Going in I had high hopes that the Point Break reboot would at least be entertaining. While the stunt sequences were impressive and some shots downright stunning, the fact that the plot and dialogue were so painful and grating that it made this film almost unwatchable.
The original point break I remember had a plausible, entertaining story. This did not. This film delivered just about the worst dialogue and worst female part written for any movie you will see this year. In fact I felt sorry for the cast and crew for being attached to this. If it were a stunt adventure film alone then it would have been great and probably cheaper to make. However with it’s awkward mesh stunts and narrative drama plot it felt like a situation where the stunts were planned first and then a loose script was written to try and sell it as a feature film.
First of all it’s full of contradictions, jumps in logic and scenes so awkward and unrealistic that any attempt at suspension of disbelief is utterly disrupted. For example, when the characters reference the (fictional) Ozaki Eight (eight trials of endurance that disciples of Ozaki must perform in a ritualistic fashion to reach enlightenment), at one point Samsara (Teresa Palmer) is talking about how no one really knows anything about the mysterious Ozaki. Then a few scenes later she knows everything about his death and his philosophies via direct contact with one of his students. Furthermore the character of Samsara herself is so painful to watch, her part purely exists to satisfy the love interest status quo. She is apparently a groupie who has attached herself to the gang of thrill seeking robin hood’s as a communal concubine who stays home and kicks around rocks on a hill at the back of the hut and cooks dinner while the lads are off flying around in their wingsuits. Seriously, why not write her in as a major character in the gang who is contributing to the group effort and attempting to pass the eight trials herself? There is more believability and exposition of a deep connection and a developing romance between Bodhi and (Johnny) Utah, and they certainly have more in common than between any two other characters.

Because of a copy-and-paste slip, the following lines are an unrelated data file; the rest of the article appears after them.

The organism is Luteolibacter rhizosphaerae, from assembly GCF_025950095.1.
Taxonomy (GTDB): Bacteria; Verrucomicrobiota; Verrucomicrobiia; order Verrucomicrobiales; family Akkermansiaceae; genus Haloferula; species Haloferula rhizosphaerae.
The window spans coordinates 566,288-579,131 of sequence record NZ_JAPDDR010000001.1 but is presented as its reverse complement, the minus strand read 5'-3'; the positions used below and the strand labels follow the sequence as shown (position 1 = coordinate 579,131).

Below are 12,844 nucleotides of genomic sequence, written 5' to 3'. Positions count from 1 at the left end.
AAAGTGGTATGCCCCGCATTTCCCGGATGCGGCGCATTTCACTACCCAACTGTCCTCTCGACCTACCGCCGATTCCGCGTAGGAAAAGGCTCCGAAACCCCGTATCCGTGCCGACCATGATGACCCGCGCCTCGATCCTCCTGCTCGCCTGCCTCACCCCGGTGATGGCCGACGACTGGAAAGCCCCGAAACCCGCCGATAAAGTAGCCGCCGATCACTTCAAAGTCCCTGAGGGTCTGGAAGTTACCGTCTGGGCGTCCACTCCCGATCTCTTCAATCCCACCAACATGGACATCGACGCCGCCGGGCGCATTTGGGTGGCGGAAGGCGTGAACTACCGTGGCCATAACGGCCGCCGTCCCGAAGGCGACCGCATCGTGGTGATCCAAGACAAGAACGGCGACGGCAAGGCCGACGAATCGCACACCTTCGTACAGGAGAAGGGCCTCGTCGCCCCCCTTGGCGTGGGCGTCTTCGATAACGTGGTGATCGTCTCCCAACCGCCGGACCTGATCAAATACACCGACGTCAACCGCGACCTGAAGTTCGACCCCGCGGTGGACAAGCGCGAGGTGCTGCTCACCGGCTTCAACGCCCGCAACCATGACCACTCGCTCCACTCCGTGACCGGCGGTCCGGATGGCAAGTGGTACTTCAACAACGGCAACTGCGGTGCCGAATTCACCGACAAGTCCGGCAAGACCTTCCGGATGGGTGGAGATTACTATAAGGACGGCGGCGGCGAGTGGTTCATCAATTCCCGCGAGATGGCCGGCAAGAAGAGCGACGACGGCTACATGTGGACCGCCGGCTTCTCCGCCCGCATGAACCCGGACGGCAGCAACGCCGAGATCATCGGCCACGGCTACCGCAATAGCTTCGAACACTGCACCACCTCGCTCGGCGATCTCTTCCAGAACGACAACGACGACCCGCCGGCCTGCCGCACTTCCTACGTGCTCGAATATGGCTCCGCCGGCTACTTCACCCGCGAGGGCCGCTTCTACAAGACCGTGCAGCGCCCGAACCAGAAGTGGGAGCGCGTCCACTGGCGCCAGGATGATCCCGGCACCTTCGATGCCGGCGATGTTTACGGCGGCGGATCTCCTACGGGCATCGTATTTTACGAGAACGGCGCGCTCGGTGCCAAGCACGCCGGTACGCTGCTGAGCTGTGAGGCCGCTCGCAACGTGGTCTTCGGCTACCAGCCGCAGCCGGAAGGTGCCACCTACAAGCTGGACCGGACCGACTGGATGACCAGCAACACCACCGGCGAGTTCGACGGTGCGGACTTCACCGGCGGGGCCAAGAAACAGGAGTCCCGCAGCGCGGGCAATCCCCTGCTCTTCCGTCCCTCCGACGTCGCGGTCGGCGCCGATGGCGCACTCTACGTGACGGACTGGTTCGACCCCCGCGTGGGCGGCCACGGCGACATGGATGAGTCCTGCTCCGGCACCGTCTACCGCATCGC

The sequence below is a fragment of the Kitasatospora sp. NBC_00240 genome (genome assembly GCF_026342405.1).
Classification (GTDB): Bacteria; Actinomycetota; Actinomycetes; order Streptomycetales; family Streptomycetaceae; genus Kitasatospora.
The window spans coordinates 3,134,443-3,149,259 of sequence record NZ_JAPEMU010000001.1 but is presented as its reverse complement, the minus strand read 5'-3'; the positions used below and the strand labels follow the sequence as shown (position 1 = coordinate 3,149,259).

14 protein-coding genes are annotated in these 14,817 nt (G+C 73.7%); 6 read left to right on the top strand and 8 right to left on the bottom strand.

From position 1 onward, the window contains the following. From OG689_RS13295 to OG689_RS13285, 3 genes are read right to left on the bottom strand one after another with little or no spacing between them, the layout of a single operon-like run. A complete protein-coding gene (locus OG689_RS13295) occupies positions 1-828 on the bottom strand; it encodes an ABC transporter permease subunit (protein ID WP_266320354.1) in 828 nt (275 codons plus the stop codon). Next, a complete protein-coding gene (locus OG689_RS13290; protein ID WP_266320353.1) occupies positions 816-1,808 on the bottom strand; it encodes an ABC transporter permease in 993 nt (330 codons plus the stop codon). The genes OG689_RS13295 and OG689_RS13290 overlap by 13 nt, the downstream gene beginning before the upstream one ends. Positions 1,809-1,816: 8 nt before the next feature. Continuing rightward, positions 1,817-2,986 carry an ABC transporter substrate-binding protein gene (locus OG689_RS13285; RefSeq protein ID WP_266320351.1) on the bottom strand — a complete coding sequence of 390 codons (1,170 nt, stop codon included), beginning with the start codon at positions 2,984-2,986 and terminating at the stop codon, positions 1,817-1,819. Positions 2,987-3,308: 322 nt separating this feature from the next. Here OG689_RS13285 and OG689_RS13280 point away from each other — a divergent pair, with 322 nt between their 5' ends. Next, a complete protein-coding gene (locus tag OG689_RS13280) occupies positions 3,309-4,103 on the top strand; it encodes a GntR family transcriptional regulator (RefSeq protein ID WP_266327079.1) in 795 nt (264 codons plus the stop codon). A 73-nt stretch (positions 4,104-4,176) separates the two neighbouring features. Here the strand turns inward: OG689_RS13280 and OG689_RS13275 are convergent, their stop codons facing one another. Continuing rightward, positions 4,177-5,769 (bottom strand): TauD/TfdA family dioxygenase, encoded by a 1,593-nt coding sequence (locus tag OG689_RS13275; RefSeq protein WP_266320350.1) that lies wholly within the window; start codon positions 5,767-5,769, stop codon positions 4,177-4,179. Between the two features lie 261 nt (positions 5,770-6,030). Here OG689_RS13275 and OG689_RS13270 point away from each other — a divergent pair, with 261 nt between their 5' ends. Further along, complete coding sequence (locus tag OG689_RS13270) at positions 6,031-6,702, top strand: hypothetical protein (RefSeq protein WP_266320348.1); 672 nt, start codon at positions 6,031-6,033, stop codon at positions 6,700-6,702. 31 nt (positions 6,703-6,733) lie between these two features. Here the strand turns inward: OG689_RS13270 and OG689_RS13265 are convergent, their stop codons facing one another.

I tried to find a redeeming metaphor or message in this film to leave a positive note beyond the well executed and beautifully photographed stunts. But I can’t. This is half-arse, pseudo-philosophical studio system junk. I hope the cast and crew can find themselves another project to do something more worthy of the big screen screen for their next outings because, frankly, this felt like watching the bisexual porn-parody of the original Point Break (Loin Ache would have been more entertaining)
Final Verdict: Please don’t watch.
Ehonda – Sadfacing all the way home.